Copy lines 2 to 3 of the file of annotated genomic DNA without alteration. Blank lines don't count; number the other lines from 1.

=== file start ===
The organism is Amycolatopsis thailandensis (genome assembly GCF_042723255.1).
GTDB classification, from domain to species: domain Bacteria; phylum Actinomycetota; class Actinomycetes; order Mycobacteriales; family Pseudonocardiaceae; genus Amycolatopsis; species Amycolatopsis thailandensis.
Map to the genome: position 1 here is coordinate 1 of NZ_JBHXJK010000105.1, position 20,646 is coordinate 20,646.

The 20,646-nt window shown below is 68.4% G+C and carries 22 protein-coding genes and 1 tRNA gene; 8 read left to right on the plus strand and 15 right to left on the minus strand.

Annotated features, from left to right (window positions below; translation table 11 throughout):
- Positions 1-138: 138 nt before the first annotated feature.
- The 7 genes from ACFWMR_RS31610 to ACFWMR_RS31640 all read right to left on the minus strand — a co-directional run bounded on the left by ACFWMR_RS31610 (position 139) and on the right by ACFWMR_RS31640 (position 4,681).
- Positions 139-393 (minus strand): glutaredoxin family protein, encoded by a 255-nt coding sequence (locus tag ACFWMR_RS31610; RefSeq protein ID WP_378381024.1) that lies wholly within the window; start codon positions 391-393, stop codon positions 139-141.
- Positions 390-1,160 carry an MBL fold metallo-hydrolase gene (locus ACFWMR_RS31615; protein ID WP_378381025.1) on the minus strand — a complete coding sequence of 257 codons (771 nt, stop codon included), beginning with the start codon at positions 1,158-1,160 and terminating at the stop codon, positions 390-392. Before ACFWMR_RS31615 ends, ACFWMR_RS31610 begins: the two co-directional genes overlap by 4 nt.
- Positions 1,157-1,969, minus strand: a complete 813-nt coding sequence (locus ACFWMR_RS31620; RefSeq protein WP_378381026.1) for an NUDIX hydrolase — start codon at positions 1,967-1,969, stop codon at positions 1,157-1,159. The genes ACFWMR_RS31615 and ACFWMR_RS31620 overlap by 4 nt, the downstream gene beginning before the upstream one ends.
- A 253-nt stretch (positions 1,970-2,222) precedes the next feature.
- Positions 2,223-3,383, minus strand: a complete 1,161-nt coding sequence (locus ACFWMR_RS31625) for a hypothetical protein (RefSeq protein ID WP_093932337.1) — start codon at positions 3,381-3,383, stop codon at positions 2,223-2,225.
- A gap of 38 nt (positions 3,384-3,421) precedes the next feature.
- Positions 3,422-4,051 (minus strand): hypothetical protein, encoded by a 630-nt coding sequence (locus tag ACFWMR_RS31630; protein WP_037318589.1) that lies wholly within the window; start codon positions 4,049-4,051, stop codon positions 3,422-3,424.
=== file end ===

GTDB classification, from domain to species: domain Bacteria; phylum Actinomycetota; class Actinomycetes; order Mycobacteriales; family Pseudonocardiaceae; genus Amycolatopsis; species Amycolatopsis thailandensis.
Map to the genome: position 1 here is coordinate 1 of NZ_JBHXJK010000105.1, position 20,646 is coordinate 20,646.